Researchers study sleep apnea and lack of oxygen

October 4, 2010

According to the National Heart, Lung and Blood Institute, the average sleep apnea sufferer stops breathing and loses oxygen between five and 30 times a night. This lack of oxygen leads to a host of complications, including high blood pressure, vascular disease, an abnormal heart rhythm, or even a fatal cardiac event. Now, a team of University of Missouri researchers is exploring the changes in distinct brain regions that contribute to these symptoms in hopes of combating this common health issue.

Sleep apnea occurs when the muscles in the back of the throat relax during sleep, leading the airway to narrow or close. It's estimated that 12 million Americans are affected by sleep apnea, but it's widely believed that the issue is under reported. There are no blatant signs or blood tests to diagnose the disrupted sleep. Most cases of sleep apnea are discovered when a partner notices an increase in snoring, or when the sufferer indicates daytime fatigue and sleepiness.

To learn more about sleep apnea, the National Institutes of Health awarded University of Missouri researchers a $2.83 million multi-investigator grant to continue work on neurohumoral control of the circulation and breathing– studying how the brain responds to hypoxia, or the lack of oxygen. The team includes Eileen Hasser, professor in the Department of Biomedical Sciences and adjunct professor of medical pharmacology and physiology; Cheryl Heesch, professor in the Department of Biomedical Sciences; and David Kline, assistant professor in the Department of Biomedical Sciences.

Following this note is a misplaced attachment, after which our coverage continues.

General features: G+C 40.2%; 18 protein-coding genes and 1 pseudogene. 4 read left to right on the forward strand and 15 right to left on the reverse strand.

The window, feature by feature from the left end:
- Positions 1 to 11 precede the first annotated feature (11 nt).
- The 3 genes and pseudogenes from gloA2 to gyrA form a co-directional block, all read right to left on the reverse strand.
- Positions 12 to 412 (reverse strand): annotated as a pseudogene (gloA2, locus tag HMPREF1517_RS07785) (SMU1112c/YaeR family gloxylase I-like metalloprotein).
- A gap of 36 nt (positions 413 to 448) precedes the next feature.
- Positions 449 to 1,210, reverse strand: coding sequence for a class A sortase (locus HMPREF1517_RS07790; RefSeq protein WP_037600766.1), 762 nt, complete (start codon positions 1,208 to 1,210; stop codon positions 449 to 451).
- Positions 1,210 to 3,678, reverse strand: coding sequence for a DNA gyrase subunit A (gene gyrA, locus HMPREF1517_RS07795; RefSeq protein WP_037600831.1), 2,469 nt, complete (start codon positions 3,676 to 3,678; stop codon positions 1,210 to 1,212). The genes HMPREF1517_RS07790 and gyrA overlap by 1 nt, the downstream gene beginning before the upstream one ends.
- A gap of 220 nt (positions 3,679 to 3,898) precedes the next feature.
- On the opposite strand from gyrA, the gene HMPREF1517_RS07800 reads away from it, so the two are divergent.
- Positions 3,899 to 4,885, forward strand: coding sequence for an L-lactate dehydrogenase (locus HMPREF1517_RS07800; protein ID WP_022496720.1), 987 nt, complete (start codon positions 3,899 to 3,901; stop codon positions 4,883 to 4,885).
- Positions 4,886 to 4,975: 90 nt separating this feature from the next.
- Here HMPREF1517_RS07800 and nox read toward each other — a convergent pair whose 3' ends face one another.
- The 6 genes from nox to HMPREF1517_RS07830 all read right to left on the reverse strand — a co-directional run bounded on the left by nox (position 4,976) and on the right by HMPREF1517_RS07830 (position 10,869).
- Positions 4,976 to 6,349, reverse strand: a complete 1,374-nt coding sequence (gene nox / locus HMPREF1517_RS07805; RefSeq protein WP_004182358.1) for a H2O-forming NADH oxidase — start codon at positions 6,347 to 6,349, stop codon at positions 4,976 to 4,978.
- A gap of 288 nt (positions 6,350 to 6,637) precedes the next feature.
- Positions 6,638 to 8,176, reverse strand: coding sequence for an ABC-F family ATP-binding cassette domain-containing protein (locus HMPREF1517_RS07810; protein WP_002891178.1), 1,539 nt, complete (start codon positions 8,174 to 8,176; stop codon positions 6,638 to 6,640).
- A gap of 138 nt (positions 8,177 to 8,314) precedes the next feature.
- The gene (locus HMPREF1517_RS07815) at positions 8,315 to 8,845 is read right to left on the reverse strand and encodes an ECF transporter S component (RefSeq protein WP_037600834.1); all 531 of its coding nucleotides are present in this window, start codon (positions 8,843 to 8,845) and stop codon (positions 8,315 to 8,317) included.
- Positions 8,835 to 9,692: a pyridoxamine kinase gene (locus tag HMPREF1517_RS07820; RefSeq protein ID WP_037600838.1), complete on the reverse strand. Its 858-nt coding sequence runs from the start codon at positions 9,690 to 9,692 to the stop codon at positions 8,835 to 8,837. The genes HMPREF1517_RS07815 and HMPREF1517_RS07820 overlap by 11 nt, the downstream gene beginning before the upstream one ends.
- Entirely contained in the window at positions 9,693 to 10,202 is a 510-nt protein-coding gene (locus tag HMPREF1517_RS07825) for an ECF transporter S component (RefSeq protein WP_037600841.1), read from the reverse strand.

The researchers use an experimental model of lab rats that produces traits that mimic periodic sleep apnea. Using state-of-the-art techniques and equipment in the MU Dalton Cardiovascular Research Center, the researchers are able to identify specific cells and pathways within the brain that are involved in responses to hypoxia. Researchers hope the information can be used to develop drugs or procedures to correct or slow the dangerous effects of .

"Working together, we each bring different skills and ways of looking at the problem, which increases our ability to answer the important questions in this field," Hasser said.

While only in the first year of the four-year grant, the researchers have already advanced knowledge on how the brain adapts to diminished oxygen. Results of their initial experiments were recently published in the scientific journal, Neuroscience.

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